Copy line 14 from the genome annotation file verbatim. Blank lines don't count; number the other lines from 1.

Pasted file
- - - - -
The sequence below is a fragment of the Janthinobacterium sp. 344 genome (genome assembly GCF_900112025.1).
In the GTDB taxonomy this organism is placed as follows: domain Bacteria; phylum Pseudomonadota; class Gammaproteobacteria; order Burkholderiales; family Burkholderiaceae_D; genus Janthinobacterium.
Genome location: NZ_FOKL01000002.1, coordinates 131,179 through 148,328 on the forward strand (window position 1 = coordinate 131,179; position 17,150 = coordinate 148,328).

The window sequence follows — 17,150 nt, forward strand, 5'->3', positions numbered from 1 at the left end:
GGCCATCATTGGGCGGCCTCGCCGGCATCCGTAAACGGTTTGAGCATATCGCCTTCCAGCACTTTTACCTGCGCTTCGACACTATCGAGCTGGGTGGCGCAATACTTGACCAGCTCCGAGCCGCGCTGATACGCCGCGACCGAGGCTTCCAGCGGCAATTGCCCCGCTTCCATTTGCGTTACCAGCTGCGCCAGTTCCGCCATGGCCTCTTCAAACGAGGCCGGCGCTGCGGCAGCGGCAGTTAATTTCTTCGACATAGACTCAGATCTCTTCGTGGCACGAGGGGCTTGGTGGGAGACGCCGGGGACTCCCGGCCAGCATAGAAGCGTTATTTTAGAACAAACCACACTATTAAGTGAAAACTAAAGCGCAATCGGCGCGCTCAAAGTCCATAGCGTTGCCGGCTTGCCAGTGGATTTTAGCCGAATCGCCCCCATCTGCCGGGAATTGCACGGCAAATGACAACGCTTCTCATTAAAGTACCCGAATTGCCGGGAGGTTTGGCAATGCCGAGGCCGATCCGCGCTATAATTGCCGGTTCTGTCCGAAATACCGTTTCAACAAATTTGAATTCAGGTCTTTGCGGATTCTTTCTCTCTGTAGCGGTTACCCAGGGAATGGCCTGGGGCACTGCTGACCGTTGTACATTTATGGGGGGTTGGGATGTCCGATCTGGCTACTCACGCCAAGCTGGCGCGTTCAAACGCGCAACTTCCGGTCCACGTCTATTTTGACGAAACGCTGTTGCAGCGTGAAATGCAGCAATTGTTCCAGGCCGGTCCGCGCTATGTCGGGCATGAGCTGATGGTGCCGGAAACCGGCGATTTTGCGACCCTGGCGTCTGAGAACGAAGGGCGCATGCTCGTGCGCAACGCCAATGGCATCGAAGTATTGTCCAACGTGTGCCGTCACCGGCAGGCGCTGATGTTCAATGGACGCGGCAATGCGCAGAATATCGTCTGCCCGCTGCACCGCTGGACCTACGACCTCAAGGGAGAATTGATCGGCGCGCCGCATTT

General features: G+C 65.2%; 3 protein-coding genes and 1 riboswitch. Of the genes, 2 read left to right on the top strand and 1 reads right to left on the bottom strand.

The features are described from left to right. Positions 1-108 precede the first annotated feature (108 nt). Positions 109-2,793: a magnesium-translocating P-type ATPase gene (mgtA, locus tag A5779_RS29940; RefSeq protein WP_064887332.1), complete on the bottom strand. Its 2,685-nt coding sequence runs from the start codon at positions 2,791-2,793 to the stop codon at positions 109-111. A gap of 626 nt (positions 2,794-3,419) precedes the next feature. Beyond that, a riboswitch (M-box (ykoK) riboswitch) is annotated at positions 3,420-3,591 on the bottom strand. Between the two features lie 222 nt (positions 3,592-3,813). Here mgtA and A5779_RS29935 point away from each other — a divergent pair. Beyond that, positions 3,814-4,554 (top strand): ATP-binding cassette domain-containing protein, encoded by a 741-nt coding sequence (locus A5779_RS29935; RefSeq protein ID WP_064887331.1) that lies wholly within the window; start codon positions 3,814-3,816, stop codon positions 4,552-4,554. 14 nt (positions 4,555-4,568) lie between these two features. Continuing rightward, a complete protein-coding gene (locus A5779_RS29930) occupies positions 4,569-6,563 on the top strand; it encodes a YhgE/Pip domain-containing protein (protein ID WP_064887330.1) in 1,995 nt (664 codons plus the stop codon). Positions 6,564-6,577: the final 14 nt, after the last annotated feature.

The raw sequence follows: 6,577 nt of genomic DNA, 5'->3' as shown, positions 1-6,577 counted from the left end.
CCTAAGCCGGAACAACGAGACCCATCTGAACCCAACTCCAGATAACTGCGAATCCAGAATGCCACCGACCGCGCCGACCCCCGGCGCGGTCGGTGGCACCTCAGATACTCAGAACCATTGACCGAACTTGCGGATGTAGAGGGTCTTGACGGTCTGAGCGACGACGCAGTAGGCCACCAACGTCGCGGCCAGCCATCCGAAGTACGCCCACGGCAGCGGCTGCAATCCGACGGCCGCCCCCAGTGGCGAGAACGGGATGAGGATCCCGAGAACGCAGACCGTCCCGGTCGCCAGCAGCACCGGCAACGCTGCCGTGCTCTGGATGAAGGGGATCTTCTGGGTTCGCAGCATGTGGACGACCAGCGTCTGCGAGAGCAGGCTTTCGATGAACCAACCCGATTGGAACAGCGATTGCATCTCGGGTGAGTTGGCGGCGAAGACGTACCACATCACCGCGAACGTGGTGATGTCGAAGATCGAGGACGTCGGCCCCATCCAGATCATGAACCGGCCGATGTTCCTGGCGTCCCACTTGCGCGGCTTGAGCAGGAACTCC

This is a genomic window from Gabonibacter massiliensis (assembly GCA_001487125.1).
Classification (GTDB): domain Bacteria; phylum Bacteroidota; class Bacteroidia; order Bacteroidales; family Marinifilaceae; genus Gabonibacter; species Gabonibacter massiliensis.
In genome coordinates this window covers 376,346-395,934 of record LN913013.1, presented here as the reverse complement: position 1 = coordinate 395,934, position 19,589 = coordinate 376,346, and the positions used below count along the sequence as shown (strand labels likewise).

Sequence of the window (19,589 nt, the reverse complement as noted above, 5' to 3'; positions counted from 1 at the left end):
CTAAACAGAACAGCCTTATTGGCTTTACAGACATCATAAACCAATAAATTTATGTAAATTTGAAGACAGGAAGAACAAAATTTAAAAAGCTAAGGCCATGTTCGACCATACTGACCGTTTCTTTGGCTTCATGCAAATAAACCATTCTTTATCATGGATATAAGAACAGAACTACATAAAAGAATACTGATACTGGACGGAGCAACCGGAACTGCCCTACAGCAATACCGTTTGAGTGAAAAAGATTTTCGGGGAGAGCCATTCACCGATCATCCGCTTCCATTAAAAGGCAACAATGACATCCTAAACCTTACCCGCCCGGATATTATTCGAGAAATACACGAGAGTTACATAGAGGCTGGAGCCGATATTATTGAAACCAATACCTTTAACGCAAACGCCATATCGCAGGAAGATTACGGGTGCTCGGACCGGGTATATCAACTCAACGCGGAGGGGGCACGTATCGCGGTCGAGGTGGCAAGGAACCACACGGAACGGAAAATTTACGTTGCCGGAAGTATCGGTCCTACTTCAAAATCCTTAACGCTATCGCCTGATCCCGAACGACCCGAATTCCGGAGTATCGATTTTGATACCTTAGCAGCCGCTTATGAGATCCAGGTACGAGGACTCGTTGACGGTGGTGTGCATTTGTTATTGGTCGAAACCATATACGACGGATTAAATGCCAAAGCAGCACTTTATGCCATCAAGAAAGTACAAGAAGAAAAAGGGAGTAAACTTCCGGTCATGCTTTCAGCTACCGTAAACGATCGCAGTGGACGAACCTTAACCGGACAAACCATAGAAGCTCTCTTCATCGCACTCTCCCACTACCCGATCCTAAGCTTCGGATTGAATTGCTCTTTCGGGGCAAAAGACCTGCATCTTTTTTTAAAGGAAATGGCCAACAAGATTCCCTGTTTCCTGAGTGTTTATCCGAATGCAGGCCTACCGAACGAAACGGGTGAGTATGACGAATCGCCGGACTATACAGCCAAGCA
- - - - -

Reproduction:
CTAAACAGAACAGCCTTATTGGCTTTACAGACATCATAAACCAATAAATTTATGTAAATTTGAAGACAGGAAGAACAAAATTTAAAAAGCTAAGGCCATGTTCGACCATACTGACCGTTTCTTTGGCTTCATGCAAATAAACCATTCTTTATCATGGATATAAGAACAGAACTACATAAAAGAATACTGATACTGGACGGAGCAACCGGAACTGCCCTACAGCAATACCGTTTGAGTGAAAAAGATTTTCGGGGAGAGCCATTCACCGATCATCCGCTTCCATTAAAAGGCAACAATGACATCCTAAACCTTACCCGCCCGGATATTATTCGAGAAATACACGAGAGTTACATAGAGGCTGGAGCCGATATTATTGAAACCAATACCTTTAACGCAAACGCCATATCGCAGGAAGATTACGGGTGCTCGGACCGGGTATATCAACTCAACGCGGAGGGGGCACGTATCGCGGTCGAGGTGGCAAGGAACCACACGGAACGGAAAATTTACGTTGCCGGAAGTATCGGTCCTACTTCAAAATCCTTAACGCTATCGCCTGATCCCGAACGACCCGAATTCCGGAGTATCGATTTTGATACCTTAGCAGCCGCTTATGAGATCCAGGTACGAGGACTCGTTGACGGTGGTGTGCATTTGTTATTGGTCGAAACCATATACGACGGATTAAATGCCAAAGCAGCACTTTATGCCATCAAGAAAGTACAAGAAGAAAAAGGGAGTAAACTTCCGGTCATGCTTTCAGCTACCGTAAACGATCGCAGTGGACGAACCTTAACCGGACAAACCATAGAAGCTCTCTTCATCGCACTCTCCCACTACCCGATCCTAAGCTTCGGATTGAATTGCTCTTTCGGGGCAAAAGACCTGCATCTTTTTTTAAAGGAAATGGCCAACAAGATTCCCTGTTTCCTGAGTGTTTATCCGAATGCAGGCCTACCGAACGAAACGGGTGAGTATGACGAATCGCCGGACTATACAGCCAAGCA